377543 Analysis of Crystallization Kinetics Based on CSD Estimates from PAT Tools

Thursday, November 20, 2014: 1:17 PM
301 (Hilton Atlanta)
Huayu Li, Ronald W. Rousseau, Yoshiaki Kawajiri and Martha Grover, School of Chemical & Biomolecular Engineering, Georgia Institute of Technology, Atlanta, GA

Nucleation and growth are the two dominating phenomena in crystallization processes. In our study, a partial crystal size distribution (CSD) was estimated for the size range from 50 µm to 500 µm by combining in situ measurements from both FBRM and ATR-FTIR. Experimental results show that the evolution of the CSD was better tracked by this framework, compared to a qualitative interpretation using chord length distribution (CLD).

To explore the process and the corresponding kinetics, seeded and unseeded batch cooling crystallization experiments were designed to start with different initial conditions and proceed through different cooling rates. The general procedure is: (1) a concentrated ethanolic solution of paracetamol is cooled to supersaturated conditions, followed by a constant-temperature plateau; (2) either seeds are added or primary nucleation occurs on the constant-temperature plateau; (3) after desupersaturation of the solution is complete, the solution is further cooled to the final temperature. The estimated CSDs from CLDs were consistent with our expectations of the design of the crystallization runs, such as initial concentrations and cooling rates. These CSDs were also verified by sieving.

A full population-balance model was solved in order to fit the experimental data and estimate kinetic parameters. A numerical method (conservation/solution element scheme) was applied to the population balance to simulate the experiments efficiently and was used in parameter estimation. Classical nucleation theory was used for primary nucleation, secondary nucleation was related to relative supersaturation and mass of crystals, and the growth rate was assumed to be size-independent.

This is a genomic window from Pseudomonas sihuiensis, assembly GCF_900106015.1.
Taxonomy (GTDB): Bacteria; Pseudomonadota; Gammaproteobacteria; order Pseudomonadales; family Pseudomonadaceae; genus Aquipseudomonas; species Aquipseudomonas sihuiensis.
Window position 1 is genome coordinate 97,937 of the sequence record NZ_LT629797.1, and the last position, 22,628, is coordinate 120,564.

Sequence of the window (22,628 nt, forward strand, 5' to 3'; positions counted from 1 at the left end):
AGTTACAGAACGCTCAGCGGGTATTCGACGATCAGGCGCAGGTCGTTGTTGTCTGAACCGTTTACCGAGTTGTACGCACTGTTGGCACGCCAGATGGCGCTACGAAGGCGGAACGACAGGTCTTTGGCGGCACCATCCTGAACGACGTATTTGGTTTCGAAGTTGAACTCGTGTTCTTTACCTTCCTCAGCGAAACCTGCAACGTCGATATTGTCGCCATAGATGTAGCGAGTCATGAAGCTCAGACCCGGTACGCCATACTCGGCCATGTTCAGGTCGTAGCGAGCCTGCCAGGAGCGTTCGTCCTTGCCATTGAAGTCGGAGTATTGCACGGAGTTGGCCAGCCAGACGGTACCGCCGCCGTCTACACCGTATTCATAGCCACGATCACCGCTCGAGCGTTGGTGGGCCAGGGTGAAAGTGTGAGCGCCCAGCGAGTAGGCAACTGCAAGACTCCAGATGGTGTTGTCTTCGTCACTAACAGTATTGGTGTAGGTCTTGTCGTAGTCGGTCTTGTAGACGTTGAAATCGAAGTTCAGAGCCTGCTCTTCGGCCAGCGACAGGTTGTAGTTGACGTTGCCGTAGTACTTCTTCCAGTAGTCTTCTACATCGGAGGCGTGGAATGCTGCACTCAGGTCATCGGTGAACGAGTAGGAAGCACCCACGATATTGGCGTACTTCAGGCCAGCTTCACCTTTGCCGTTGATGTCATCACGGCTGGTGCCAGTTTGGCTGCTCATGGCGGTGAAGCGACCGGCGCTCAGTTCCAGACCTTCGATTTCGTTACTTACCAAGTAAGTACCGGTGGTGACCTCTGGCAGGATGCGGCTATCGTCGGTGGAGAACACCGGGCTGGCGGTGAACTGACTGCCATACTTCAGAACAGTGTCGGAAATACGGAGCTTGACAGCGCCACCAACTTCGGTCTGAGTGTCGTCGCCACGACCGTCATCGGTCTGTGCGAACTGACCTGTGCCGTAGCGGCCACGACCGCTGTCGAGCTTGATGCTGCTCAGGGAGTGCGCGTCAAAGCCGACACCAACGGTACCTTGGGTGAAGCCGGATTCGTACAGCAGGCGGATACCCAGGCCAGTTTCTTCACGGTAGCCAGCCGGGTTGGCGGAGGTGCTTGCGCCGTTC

Using the estimated parameters, the simulated runs for unseeded crystallizations suggest that the final CSD was strongly influenced by the relative importance of primary versus secondary nucleation when they occur simultaneously in the clear supersaturated solution; if secondary nucleation is dominant at that moment, then most of the crystal mass is concentrated in small size ranges. An optimal two-step cooling profile was designed to produce a final size distribution with more large crystals and it was validated experimentally.

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See more of this Session: Crystallization of Pharmaceutical and Biological Molecules
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